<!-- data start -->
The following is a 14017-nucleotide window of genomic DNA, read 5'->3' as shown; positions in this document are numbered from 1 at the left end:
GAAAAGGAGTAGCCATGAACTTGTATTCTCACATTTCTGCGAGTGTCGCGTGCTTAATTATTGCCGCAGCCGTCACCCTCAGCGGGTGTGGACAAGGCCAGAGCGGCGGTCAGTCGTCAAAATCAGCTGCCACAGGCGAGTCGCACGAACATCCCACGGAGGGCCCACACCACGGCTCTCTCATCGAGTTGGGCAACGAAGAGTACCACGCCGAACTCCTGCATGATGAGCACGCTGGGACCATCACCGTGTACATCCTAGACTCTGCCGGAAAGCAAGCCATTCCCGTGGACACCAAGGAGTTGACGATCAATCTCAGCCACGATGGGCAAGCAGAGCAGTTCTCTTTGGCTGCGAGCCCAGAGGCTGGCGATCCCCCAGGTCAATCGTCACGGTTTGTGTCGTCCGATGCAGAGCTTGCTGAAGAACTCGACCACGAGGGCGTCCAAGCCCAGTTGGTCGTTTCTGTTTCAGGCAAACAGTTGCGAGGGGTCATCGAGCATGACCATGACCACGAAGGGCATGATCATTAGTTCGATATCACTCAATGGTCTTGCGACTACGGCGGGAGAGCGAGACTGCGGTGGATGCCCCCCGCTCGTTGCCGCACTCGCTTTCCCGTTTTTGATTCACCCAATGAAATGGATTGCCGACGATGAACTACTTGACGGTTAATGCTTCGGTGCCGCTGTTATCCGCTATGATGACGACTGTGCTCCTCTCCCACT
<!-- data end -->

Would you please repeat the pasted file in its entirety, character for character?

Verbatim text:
The following is a 14017-nucleotide window of genomic DNA, read 5'->3' as shown; positions in this document are numbered from 1 at the left end:
GAAAAGGAGTAGCCATGAACTTGTATTCTCACATTTCTGCGAGTGTCGCGTGCTTAATTATTGCCGCAGCCGTCACCCTCAGCGGGTGTGGACAAGGCCAGAGCGGCGGTCAGTCGTCAAAATCAGCTGCCACAGGCGAGTCGCACGAACATCCCACGGAGGGCCCACACCACGGCTCTCTCATCGAGTTGGGCAACGAAGAGTACCACGCCGAACTCCTGCATGATGAGCACGCTGGGACCATCACCGTGTACATCCTAGACTCTGCCGGAAAGCAAGCCATTCCCGTGGACACCAAGGAGTTGACGATCAATCTCAGCCACGATGGGCAAGCAGAGCAGTTCTCTTTGGCTGCGAGCCCAGAGGCTGGCGATCCCCCAGGTCAATCGTCACGGTTTGTGTCGTCCGATGCAGAGCTTGCTGAAGAACTCGACCACGAGGGCGTCCAAGCCCAGTTGGTCGTTTCTGTTTCAGGCAAACAGTTGCGAGGGGTCATCGAGCATGACCATGACCACGAAGGGCATGATCATTAGTTCGATATCACTCAATGGTCTTGCGACTACGGCGGGAGAGCGAGACTGCGGTGGATGCCCCCCGCTCGTTGCCGCACTCGCTTTCCCGTTTTTGATTCACCCAATGAAATGGATTGCCGACGATGAACTACTTGACGGTTAATGCTTCGGTGCCGCTGTTATCCGCTATGATGACGACTGTGCTCCTCTCCCACT